The two-year-olds in school issue clearly has a major potential impact on pre-schools in the private, voluntary and independent (PVI) sector. Besides the obvious issues of how much primary schools know about the needs of such children and their capacity to provide for them, both in staffing terms and in accommodation, the current uneven playing field between the PVI sector whereby nursery education benefits from far higher levels of funding and cross-subsidy from the primary sector, raises further ethical issues when schools are being advised to work with their local PVI providers. This includes acting as childminder agencies as well as bringing PVI services onto the school site. This latter approach can work well, as we have seen with Montessori provision at Stebbing Primary School in Essex. But we need to be aware that the process works best when it is two-way with the school acknowledging the particular skills needed to run the PVI services and especially accepting the undoubted value and benefits of Montessori provision.
I have been concerned for some while about the number of government initiatives affecting our work in the early years and primary educationsome 38 initiatives in under two years and still counting. The emerging pattern is that cross-government initiatives seem to be rather better co-ordinated in the main than do initiatives within the Department for Education. Here the classic case of one part of the DfE apparently not talking to another was the revision of the EYFS last March, closely followed by the issuing of Keeping Children Safe in Education (KCSIE) in April. Indeed the situation was compounded by KCSIE not referring to the early years, instead only talking about schools and colleges. DfE has been able to apply KCSIE to 3 and 4 year old funded provision, and is seeking to extend it to all provision. But besides such DfE policy developments, other organisations issue directives which affect our work.
Last June the Food Standards Agency issued advice on the Food Information Regulations which seem to have passed many people by (see www.food.gov.uk). Confusions had already arisen around the EYFS statement that staff involved in handling and preparing food for children must be trained did this mean all must have a level 2 food hygiene certificate? When we met Liz Truss the then Minister for early years she dismissed the idea as nonsense, saying that some in-house training is appropriate for basic food handling such as helping a child to prepare fruit or salad vegetables (and some local authorities do not seem to have accepted that view). But the new regulations which came into effect on 13 December 2014 apply the EU Food Information for Consumers Regulations 2014 (see http://food.gov.uk/science/allergy-intolerance/label/). The new regulations apply to institutional catering such as schools, hospitals and care homes. As such they apply to any pre-school which is preparing food for the children from ingredients which are not pre-packedsuch as bread which needs to be unpacked and then have something spread on it, or other items which need preparation with or without cooking. The guidance refers to details of allergens which need to be listed clearly in an obvious place such as a menu, chalkboard or information pack. The new law names 14 allergens which need to be listed publicly, and providers will not be able to say that they did not know what was in the food. The 14 allergens include cereals containing gluten, crustaceans such as crabs, prawns and scampi, celery, eggs, fish, milk, nuts and soya. In applying the regulations all staff must be trained on handling allergy information requests from their first day in the job. Whilst the guidance is helpful, it does not appear to have fully taken into account the reality of establishments which do not have catering as their prime purpose. Clearly many small schools may need to think twice about providing meals and restricting the range of snacks which are on offer. MSA is seeking advice from Ofsted as to its stance on this issueis it going to be another point for inspectors to look at when they visit, and as such is it, in effect, another addition to the EYFS. Also we are pursuing our existing links with the Food Trust to get their views on how to apply the regulations in small settings.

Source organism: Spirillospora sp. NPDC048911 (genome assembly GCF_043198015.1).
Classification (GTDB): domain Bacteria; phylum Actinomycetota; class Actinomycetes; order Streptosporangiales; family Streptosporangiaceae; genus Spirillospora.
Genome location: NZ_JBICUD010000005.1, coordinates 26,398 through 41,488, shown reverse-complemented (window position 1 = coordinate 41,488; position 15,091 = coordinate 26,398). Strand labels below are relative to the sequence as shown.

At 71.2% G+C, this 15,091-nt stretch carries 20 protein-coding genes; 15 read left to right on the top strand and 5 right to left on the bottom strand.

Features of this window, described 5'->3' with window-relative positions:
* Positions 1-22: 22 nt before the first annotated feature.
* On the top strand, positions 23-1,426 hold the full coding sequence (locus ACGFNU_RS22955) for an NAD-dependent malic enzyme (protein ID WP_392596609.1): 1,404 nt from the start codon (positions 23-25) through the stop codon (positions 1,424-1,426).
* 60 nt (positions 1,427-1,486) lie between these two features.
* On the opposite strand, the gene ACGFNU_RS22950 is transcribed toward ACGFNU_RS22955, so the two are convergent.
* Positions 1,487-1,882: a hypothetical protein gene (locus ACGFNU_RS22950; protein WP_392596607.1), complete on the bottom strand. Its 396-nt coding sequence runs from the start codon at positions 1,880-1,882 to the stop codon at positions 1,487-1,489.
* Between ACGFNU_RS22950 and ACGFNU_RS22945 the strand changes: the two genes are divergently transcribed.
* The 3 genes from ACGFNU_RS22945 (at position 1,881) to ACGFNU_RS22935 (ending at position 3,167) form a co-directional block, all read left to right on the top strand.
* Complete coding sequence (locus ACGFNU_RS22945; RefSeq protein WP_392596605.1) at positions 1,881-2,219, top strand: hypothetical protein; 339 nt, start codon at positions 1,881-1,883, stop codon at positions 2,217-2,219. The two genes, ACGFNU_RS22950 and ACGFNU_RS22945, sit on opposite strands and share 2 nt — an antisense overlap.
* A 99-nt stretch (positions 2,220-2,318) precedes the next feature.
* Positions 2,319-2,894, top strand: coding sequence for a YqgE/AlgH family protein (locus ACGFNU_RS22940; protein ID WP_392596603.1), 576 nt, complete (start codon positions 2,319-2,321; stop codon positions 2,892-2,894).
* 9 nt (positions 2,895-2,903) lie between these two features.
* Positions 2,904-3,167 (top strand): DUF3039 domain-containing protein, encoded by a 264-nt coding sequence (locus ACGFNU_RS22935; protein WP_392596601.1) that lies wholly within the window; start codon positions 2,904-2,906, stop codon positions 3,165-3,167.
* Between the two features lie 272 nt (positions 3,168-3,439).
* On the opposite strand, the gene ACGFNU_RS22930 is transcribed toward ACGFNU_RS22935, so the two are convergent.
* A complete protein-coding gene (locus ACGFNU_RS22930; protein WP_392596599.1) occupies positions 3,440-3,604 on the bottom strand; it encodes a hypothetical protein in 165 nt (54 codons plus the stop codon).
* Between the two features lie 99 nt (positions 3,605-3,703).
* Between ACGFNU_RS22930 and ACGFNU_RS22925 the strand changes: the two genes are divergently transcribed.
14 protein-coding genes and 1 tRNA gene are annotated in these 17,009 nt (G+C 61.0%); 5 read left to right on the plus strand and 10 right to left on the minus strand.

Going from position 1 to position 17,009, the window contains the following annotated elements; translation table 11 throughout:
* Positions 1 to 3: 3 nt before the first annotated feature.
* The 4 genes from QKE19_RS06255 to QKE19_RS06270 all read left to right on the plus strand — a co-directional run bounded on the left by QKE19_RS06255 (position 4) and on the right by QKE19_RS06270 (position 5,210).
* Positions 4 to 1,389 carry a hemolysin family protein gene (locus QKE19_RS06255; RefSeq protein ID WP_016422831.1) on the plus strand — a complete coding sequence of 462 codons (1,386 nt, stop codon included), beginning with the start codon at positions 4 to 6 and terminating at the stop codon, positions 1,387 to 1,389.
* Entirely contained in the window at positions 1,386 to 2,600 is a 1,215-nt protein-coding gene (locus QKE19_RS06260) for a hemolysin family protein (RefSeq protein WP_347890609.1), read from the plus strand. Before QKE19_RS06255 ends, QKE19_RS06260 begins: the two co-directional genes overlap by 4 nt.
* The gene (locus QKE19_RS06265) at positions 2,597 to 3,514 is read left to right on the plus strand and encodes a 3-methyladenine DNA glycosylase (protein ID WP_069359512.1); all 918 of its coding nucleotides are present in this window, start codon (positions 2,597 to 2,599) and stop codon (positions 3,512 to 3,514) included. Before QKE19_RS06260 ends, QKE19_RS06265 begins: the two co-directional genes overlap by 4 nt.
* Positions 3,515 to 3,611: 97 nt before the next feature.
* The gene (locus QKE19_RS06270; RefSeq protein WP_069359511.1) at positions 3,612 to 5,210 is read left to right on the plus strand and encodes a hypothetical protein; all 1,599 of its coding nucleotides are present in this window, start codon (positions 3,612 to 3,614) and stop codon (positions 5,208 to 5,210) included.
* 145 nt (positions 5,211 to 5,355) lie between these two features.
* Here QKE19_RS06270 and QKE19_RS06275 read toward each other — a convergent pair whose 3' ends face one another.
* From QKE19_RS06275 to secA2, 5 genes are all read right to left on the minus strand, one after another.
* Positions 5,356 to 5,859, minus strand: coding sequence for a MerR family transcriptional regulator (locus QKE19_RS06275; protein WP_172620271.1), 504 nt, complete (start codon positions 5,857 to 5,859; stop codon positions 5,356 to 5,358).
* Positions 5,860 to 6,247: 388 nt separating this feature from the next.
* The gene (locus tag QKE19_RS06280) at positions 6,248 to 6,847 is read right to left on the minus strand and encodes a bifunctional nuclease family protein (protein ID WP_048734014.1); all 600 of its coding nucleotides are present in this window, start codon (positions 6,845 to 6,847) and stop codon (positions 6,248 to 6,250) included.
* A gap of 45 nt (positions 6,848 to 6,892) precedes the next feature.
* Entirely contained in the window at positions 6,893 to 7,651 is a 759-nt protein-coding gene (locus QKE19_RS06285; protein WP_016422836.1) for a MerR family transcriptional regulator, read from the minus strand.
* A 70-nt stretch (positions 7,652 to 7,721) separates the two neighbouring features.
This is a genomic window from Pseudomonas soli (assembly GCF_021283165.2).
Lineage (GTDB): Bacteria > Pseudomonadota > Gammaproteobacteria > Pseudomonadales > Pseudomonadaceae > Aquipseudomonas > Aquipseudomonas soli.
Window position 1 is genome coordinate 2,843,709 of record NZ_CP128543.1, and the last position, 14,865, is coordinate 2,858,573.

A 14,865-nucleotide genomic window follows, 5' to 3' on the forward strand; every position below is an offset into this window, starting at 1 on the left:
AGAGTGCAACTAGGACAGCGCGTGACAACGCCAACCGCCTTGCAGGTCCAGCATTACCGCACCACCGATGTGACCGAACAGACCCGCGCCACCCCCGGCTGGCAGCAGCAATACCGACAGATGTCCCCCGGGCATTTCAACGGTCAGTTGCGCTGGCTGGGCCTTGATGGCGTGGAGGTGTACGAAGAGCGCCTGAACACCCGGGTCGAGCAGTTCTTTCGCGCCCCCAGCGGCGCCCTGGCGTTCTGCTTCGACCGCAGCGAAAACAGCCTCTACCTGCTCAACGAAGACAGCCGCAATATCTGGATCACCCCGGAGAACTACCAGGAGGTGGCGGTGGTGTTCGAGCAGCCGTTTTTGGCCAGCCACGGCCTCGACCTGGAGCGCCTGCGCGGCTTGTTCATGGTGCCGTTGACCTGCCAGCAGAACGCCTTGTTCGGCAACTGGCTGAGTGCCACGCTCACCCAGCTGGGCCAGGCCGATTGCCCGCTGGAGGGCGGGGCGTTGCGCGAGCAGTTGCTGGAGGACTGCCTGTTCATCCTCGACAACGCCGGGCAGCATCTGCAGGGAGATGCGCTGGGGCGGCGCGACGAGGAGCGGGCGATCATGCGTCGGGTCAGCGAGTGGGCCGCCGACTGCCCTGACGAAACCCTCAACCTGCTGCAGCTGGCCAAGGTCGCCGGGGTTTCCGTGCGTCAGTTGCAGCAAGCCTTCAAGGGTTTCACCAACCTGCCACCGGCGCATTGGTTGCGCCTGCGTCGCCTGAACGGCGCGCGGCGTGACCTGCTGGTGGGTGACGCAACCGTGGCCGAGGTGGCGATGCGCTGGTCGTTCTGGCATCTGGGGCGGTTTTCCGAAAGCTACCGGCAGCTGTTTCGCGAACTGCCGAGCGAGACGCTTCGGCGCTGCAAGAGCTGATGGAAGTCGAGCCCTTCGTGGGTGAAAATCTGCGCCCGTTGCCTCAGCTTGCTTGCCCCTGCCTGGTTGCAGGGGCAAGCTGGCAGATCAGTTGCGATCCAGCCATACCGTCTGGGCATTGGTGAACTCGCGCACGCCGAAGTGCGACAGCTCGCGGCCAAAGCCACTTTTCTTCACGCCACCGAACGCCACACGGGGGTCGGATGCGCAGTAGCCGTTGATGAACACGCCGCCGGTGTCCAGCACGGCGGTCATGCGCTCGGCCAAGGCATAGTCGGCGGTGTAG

We will continue to try to keep you updated on such changes, meanwhile keep an eye on our website, and above allenjoy the better weather come spring.
Dr Martin Bradley
Montessori Schools Association